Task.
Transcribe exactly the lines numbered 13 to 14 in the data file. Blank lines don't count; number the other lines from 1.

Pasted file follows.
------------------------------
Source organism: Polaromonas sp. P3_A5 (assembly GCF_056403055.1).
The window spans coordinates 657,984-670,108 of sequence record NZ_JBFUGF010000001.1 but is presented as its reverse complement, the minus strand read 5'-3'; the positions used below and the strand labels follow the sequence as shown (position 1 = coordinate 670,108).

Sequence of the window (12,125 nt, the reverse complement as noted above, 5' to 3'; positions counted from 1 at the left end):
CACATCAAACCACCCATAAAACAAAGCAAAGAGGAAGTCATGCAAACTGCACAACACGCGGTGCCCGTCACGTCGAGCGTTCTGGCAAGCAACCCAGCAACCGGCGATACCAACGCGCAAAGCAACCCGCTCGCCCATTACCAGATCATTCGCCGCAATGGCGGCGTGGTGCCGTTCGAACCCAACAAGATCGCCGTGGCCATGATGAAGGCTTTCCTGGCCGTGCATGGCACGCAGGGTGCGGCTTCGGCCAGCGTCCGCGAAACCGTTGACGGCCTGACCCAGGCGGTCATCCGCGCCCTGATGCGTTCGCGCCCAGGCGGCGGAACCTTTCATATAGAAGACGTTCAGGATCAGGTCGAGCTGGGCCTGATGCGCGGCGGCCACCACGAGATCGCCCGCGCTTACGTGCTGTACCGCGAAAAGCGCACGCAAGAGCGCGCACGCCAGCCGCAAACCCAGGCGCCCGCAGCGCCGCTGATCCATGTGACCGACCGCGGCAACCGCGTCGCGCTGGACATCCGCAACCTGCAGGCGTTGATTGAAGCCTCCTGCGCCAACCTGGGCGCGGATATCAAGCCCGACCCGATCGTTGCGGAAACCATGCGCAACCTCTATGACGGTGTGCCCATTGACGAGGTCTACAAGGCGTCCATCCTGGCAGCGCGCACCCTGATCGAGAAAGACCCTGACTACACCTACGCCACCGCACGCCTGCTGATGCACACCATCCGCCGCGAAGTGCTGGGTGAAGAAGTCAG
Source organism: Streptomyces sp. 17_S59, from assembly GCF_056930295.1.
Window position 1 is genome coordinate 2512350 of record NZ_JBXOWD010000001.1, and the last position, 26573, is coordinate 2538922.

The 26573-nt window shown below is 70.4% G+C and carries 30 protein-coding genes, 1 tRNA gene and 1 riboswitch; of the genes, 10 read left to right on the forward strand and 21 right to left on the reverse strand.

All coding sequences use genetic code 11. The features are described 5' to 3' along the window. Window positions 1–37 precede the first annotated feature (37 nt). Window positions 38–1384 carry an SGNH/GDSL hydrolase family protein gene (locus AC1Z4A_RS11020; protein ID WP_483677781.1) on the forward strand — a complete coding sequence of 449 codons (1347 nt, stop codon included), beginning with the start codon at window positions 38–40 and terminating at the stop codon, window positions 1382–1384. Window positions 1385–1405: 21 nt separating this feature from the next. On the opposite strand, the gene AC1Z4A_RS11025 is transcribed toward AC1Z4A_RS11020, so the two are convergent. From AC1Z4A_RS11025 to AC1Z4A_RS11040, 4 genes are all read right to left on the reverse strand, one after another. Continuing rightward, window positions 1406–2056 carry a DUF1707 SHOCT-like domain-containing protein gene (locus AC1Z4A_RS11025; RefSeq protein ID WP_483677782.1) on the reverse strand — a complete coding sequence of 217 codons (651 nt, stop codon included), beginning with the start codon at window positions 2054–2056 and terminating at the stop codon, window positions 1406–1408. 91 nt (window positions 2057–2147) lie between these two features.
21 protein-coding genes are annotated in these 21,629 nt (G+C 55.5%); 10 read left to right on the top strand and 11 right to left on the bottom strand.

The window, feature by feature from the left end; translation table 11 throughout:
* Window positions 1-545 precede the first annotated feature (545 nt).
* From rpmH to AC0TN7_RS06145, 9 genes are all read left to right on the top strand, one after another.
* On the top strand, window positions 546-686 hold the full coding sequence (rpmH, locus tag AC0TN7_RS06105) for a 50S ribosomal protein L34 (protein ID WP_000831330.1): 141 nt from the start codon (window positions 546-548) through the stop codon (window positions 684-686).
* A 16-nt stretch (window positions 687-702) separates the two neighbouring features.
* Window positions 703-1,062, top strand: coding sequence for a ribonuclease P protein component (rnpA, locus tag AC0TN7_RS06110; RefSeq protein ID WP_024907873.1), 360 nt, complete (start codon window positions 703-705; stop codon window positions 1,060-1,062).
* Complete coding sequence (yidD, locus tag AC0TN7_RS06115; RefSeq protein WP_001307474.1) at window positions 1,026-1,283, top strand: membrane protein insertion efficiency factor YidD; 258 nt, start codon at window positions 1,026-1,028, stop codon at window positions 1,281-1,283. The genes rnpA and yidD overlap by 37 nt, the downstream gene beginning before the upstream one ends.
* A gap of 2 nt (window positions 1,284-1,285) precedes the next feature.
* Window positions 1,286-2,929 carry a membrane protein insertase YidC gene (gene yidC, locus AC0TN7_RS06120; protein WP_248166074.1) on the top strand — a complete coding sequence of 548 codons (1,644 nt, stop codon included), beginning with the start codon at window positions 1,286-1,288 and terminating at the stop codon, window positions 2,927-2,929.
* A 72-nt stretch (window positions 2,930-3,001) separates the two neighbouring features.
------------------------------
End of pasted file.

* On the top strand, window positions 546-686 hold the full coding sequence (rpmH, locus tag AC0TN7_RS06105) for a 50S ribosomal protein L34 (protein ID WP_000831330.1): 141 nt from the start codon (window positions 546-548) through the stop codon (window positions 684-686).
* A 16-nt stretch (window positions 687-702) separates the two neighbouring features.